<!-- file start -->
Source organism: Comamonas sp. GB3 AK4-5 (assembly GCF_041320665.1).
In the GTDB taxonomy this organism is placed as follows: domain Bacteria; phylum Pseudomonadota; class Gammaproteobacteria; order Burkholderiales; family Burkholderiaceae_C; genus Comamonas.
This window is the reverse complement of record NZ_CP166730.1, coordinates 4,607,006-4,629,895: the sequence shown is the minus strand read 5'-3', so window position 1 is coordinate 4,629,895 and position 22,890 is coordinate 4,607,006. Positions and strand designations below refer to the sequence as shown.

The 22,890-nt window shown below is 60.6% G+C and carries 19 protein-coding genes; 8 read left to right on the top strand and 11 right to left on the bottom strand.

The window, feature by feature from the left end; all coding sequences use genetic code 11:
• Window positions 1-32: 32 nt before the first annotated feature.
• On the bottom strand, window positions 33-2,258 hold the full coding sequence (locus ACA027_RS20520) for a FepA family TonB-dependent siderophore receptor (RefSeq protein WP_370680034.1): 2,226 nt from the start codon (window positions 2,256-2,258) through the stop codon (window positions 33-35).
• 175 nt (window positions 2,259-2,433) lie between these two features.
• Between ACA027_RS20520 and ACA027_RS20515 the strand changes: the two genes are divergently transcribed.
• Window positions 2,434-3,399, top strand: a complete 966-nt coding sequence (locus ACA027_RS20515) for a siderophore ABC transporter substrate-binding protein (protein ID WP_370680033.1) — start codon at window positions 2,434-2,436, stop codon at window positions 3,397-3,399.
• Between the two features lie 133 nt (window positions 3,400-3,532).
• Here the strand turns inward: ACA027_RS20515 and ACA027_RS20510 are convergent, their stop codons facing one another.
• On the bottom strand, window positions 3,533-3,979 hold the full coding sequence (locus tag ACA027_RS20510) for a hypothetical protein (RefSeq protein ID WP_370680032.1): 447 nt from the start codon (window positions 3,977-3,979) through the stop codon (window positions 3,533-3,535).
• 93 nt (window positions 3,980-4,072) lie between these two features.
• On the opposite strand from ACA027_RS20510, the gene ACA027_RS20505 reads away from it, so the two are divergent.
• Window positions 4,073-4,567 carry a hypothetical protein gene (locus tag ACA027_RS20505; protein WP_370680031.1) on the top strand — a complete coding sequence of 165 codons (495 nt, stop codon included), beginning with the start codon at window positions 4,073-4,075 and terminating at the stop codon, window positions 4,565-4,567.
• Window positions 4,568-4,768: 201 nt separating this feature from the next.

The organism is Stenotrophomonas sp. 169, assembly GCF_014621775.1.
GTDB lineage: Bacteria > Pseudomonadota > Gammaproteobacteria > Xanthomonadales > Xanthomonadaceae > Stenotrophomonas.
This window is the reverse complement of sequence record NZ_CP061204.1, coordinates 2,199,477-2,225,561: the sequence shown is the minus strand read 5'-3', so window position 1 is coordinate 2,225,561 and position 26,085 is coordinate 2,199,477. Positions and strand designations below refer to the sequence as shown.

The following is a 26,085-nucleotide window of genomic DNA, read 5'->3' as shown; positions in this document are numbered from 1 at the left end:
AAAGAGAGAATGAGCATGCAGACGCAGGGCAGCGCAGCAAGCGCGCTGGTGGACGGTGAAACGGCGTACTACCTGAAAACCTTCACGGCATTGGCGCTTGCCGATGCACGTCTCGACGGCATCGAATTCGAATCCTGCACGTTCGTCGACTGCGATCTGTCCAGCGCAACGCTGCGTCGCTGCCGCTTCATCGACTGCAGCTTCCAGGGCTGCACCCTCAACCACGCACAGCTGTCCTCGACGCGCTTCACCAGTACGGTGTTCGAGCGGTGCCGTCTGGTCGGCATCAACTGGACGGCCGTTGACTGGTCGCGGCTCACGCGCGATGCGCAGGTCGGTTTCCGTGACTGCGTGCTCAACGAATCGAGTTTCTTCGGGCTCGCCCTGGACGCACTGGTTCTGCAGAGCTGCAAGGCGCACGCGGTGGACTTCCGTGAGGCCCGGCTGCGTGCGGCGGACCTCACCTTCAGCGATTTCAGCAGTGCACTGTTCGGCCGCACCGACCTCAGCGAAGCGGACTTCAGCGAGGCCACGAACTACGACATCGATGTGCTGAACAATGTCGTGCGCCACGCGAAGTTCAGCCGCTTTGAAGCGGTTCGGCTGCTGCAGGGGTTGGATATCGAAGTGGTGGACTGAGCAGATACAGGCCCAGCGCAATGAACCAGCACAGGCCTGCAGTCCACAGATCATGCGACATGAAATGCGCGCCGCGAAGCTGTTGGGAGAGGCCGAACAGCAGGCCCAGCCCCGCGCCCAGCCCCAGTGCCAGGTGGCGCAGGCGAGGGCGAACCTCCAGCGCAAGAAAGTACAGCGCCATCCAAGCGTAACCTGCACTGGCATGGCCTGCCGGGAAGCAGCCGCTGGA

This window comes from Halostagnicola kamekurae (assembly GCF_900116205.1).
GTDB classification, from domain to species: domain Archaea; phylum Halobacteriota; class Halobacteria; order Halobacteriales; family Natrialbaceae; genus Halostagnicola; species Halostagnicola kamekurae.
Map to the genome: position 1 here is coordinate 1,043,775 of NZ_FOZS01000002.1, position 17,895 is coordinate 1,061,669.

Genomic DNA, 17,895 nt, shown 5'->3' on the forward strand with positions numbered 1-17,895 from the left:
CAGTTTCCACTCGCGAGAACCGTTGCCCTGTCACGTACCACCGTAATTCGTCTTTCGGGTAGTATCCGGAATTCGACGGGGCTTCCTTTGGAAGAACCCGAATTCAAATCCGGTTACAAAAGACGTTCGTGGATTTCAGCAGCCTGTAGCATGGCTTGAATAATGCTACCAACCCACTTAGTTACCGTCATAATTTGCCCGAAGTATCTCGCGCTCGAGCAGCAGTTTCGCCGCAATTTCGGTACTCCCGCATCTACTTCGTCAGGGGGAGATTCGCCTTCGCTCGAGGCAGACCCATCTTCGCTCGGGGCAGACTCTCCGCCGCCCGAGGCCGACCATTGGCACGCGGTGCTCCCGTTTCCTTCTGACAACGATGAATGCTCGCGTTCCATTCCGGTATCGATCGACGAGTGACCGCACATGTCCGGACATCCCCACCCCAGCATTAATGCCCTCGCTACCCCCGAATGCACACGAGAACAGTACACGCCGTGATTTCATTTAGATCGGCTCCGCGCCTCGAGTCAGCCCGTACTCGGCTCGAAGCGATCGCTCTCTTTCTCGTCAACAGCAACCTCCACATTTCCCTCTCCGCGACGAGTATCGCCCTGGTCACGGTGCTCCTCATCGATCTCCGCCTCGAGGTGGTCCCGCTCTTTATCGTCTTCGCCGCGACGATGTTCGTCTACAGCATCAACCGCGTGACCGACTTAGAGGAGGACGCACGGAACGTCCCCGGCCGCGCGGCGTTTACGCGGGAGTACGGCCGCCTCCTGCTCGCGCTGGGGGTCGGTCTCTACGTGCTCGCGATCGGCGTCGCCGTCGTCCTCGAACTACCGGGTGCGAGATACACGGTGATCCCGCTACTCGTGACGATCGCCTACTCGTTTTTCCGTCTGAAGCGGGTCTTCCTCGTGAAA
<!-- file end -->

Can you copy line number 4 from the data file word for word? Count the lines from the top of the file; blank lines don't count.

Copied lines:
The 22,890-nt window shown below is 60.6% G+C and carries 19 protein-coding genes; 8 read left to right on the top strand and 11 right to left on the bottom strand.